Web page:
Posted
— by Qiaira Riley

On October 21, Moore’s Masters in Art Education with an Emphasis in Special Populations program invited artist, educator and mental health advocate Shanina Dionna to virtually chat with faculty, students, staff and alumni about her personal and professional journey. 

Born in Hawaii and currently based in Philadelphia, Dionna works as a visual and performance artist and nonprofit youth arts educator. In 2011, she founded Embryo, an art exhibition series supported by local wellness and art communities that helps raise mental health awareness. Within her position, she is able to integrate expressive arts therapy into the curriculum. 

In Dionna’s conversation, she focused on her personal mental health and wellness journey, working through diagnoses, hospitalization, therapy, and creative healing while dealing with stigmas of being a Black woman. She detailed how this path and her eventual breakthrough was guided by her studio practice, and led to the founding of Embryo, as she hoped to share the healing art processes that helped her with communities of color.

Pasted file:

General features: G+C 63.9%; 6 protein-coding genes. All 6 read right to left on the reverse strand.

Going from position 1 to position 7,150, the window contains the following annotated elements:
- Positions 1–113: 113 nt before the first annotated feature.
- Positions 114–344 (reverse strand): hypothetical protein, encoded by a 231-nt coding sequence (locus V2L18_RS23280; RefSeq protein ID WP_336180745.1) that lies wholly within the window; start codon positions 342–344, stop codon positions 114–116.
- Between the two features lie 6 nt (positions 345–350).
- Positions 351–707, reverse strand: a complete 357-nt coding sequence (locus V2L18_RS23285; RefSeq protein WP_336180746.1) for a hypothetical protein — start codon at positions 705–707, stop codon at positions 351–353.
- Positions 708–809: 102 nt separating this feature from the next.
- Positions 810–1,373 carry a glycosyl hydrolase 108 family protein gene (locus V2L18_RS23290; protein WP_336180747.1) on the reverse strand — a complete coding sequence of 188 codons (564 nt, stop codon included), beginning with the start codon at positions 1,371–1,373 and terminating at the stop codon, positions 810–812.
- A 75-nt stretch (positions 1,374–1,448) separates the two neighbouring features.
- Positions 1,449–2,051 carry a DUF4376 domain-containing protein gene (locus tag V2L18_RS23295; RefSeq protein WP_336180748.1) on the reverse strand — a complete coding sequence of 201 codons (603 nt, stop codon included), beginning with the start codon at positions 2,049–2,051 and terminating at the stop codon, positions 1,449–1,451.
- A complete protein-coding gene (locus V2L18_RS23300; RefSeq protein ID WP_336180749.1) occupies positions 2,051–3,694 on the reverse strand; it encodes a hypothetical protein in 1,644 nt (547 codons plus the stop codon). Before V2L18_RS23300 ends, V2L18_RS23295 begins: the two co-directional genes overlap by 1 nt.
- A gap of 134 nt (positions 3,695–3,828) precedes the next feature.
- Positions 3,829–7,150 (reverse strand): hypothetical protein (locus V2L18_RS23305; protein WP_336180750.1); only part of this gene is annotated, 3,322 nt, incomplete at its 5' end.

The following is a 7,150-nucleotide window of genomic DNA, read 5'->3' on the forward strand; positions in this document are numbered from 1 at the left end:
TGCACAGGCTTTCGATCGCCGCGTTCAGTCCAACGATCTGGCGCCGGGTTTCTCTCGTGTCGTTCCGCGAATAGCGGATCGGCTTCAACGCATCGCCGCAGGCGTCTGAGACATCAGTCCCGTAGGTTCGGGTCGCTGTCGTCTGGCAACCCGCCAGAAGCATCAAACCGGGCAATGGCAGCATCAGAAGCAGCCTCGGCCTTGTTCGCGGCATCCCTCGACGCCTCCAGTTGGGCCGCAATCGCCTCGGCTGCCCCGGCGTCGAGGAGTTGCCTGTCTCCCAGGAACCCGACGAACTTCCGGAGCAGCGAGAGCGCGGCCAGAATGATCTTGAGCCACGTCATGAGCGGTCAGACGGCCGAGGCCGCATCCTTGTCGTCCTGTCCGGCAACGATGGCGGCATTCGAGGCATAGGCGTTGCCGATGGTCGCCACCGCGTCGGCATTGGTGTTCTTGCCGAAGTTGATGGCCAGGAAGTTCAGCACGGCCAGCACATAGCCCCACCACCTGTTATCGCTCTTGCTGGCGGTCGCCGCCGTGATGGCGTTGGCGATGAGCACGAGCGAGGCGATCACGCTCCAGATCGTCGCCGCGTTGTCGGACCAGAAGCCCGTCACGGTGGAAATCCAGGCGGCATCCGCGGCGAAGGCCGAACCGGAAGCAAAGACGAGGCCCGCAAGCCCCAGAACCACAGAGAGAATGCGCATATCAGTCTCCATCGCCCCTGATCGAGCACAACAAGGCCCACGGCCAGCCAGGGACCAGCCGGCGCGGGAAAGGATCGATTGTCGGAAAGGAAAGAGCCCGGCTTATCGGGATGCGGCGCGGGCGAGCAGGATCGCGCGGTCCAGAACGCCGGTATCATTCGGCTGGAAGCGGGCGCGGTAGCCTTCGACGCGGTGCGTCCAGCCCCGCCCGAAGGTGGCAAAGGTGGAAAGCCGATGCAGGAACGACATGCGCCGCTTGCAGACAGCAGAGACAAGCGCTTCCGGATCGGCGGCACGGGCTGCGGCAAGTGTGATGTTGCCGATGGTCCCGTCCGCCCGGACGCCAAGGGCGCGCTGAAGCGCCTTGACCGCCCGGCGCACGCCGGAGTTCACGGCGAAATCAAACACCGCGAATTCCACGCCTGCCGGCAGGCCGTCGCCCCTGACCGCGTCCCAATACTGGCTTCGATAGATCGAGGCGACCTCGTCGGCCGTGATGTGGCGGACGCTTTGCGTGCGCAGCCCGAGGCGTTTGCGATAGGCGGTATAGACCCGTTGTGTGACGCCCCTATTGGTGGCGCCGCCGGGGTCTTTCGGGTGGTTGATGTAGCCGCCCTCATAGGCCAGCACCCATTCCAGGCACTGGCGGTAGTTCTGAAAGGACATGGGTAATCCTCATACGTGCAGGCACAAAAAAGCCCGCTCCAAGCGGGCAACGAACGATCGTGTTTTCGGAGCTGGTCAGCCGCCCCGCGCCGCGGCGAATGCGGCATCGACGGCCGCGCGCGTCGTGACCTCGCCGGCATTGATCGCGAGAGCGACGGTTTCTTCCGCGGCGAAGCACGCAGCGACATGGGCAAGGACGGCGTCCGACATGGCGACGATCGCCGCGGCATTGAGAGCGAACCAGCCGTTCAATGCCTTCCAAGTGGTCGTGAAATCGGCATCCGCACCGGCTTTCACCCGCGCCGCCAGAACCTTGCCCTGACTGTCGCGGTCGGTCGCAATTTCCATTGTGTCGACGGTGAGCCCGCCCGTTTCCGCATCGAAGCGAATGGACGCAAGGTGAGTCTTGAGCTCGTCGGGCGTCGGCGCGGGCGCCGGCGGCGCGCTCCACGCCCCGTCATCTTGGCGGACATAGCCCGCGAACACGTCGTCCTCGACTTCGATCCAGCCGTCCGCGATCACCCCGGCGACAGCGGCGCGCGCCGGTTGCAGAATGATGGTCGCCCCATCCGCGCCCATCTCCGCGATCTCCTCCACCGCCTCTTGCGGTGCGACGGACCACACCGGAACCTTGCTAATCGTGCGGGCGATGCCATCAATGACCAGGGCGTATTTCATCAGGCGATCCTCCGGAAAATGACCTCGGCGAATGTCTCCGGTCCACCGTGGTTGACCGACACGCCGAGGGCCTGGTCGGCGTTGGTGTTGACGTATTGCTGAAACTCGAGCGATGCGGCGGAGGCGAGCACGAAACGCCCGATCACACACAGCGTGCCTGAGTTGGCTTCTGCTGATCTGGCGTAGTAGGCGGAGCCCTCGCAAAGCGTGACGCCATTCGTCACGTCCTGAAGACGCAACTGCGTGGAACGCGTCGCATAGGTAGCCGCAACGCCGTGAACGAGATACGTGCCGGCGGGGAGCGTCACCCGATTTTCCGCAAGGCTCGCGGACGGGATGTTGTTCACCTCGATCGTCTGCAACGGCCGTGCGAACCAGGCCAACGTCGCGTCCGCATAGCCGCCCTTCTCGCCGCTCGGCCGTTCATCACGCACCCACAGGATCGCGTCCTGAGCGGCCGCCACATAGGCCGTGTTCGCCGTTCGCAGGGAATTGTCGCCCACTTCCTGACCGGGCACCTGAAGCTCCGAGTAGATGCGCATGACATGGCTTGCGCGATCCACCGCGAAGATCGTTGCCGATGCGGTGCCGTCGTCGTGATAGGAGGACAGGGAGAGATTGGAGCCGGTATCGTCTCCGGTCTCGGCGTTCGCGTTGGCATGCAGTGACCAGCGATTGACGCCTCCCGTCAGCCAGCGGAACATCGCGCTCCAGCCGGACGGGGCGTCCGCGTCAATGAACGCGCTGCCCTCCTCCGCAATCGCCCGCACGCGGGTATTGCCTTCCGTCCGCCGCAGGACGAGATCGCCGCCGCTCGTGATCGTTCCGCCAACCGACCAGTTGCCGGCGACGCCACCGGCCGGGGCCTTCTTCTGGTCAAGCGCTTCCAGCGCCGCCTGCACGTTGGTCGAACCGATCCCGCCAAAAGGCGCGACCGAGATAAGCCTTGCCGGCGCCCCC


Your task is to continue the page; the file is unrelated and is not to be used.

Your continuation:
During the Q&A session, students shared their experiences as educators, addressing how art helps both themselves and their students. Participants inquired about how Dionna practices self-care and navigates difficult conversations about mental health with young students, as folks shared their various experiences with integrating expressive arts therapy into the curriculum. The conversation ended with a group grounding session that peacefully guided participants into the rest of their night. 

You can register here for our upcoming Art Education symposium happening on November 14. We’ll be talking about Culturally Responsive Teaching in the Art Room lead by keynote speaker Flavia Zuñiga-West.

To keep up with future events and updates from the Art Education department, follow on Instagram @moorearted.

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